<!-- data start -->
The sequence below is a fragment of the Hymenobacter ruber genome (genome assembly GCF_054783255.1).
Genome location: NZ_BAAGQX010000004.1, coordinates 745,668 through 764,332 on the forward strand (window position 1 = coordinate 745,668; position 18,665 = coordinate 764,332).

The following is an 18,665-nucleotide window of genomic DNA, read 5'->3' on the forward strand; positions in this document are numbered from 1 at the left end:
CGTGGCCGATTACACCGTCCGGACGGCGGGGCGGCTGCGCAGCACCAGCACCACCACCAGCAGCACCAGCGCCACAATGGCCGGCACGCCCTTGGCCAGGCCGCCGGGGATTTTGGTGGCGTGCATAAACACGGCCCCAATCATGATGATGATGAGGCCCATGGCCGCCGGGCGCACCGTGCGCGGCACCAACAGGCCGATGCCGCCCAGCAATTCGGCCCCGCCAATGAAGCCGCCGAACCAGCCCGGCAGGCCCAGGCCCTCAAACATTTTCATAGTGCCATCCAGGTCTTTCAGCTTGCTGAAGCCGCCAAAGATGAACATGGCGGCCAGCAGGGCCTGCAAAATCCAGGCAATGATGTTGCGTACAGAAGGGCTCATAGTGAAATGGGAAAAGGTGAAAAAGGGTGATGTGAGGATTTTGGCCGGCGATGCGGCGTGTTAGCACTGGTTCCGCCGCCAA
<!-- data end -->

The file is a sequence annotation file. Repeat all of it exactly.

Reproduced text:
The sequence below is a fragment of the Hymenobacter ruber genome (genome assembly GCF_054783255.1).
Genome location: NZ_BAAGQX010000004.1, coordinates 745,668 through 764,332 on the forward strand (window position 1 = coordinate 745,668; position 18,665 = coordinate 764,332).

The following is an 18,665-nucleotide window of genomic DNA, read 5'->3' on the forward strand; positions in this document are numbered from 1 at the left end:
CGTGGCCGATTACACCGTCCGGACGGCGGGGCGGCTGCGCAGCACCAGCACCACCACCAGCAGCACCAGCGCCACAATGGCCGGCACGCCCTTGGCCAGGCCGCCGGGGATTTTGGTGGCGTGCATAAACACGGCCCCAATCATGATGATGATGAGGCCCATGGCCGCCGGGCGCACCGTGCGCGGCACCAACAGGCCGATGCCGCCCAGCAATTCGGCCCCGCCAATGAAGCCGCCGAACCAGCCCGGCAGGCCCAGGCCCTCAAACATTTTCATAGTGCCATCCAGGTCTTTCAGCTTGCTGAAGCCGCCAAAGATGAACATGGCGGCCAGCAGGGCCTGCAAAATCCAGGCAATGATGTTGCGTACAGAAGGGCTCATAGTGAAATGGGAAAAGGTGAAAAAGGGTGATGTGAGGATTTTGGCCGGCGATGCGGCGTGTTAGCACTGGTTCCGCCGCCAA